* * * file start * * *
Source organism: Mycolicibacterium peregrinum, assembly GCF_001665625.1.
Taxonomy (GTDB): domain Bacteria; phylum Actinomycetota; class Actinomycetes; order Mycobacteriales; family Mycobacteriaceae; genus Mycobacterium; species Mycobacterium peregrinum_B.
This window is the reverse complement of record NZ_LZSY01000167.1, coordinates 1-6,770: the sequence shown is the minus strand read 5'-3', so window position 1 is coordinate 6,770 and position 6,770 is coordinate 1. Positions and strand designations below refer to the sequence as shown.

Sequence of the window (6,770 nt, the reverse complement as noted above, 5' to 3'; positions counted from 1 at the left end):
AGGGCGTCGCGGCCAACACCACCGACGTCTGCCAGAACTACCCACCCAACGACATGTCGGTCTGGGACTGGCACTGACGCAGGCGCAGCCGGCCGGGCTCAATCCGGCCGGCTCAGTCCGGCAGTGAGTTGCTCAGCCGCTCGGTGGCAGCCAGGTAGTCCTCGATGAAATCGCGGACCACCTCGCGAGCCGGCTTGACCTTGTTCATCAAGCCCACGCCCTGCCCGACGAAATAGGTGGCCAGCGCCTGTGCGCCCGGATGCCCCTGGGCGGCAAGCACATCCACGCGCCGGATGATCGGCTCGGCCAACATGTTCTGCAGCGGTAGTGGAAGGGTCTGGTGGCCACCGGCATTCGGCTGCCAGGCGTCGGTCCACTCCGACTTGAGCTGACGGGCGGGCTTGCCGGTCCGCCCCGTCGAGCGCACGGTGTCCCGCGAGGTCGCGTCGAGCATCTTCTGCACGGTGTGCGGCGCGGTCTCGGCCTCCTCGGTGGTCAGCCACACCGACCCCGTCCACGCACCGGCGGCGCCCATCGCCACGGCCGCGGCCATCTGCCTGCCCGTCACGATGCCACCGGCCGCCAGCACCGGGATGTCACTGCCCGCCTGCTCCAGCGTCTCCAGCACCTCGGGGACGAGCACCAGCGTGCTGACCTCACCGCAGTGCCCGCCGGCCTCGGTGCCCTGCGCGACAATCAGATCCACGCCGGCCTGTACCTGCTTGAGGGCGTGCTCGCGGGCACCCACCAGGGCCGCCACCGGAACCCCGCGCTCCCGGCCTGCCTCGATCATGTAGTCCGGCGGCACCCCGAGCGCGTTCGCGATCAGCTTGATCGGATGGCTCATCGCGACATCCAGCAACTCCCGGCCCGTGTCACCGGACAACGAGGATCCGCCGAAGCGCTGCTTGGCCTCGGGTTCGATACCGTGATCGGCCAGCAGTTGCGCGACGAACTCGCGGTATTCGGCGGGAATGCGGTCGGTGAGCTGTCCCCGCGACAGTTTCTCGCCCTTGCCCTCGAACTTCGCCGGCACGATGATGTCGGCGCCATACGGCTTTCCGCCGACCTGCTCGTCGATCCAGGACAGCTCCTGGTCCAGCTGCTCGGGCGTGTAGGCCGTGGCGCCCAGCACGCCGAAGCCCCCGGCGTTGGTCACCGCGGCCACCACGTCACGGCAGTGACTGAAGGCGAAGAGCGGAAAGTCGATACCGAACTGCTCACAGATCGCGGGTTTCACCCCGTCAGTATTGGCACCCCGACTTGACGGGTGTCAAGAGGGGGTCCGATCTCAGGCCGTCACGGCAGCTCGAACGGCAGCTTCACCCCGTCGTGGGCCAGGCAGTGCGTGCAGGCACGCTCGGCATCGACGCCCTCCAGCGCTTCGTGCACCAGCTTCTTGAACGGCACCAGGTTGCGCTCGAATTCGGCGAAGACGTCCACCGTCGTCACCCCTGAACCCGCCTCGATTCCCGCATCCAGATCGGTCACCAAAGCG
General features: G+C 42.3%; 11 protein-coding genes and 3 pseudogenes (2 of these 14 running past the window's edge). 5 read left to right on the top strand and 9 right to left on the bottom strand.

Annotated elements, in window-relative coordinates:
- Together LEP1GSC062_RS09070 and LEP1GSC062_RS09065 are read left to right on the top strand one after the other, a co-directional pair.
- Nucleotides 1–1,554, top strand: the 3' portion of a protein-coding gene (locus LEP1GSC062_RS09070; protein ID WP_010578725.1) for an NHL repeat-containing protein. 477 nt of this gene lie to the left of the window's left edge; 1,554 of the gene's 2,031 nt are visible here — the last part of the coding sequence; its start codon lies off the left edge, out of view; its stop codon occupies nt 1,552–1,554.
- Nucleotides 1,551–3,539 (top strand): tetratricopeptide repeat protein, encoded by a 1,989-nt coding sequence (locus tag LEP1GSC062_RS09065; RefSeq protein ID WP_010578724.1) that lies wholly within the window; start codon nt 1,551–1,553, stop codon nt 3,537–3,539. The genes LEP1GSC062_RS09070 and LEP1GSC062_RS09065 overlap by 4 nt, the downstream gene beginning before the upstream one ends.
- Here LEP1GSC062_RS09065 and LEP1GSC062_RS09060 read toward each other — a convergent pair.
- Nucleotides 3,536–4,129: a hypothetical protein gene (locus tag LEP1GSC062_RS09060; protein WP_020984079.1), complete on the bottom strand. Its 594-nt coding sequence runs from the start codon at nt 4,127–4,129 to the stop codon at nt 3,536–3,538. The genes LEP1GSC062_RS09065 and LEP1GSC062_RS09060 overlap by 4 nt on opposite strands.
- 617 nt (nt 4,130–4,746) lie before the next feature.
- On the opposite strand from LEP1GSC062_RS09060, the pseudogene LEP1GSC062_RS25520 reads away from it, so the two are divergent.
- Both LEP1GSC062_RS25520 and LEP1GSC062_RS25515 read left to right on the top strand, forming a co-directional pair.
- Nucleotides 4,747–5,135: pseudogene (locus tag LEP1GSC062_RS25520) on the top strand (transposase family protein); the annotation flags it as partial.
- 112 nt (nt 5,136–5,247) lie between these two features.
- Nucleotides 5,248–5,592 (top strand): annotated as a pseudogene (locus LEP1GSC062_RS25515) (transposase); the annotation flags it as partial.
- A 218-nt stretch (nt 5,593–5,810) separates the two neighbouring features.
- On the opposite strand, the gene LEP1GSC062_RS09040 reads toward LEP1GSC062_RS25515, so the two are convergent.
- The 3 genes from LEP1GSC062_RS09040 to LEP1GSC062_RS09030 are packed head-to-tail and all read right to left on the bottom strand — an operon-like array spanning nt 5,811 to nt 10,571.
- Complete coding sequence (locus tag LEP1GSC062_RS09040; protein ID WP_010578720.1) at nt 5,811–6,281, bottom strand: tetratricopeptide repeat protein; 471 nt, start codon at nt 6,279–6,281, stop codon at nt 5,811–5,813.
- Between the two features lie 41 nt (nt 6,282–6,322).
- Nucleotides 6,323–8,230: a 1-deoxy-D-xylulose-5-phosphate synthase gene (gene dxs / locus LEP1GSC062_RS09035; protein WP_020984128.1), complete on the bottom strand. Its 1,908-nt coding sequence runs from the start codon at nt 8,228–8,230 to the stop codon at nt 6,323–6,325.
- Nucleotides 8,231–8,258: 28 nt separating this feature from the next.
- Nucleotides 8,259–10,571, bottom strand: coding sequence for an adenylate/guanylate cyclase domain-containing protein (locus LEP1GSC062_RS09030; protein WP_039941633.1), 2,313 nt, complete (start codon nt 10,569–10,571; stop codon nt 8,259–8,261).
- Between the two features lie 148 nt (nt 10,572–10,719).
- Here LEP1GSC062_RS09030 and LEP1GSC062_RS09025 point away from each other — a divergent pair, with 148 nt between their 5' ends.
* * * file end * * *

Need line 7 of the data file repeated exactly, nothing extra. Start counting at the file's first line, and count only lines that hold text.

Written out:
Annotated elements, in window-relative coordinates: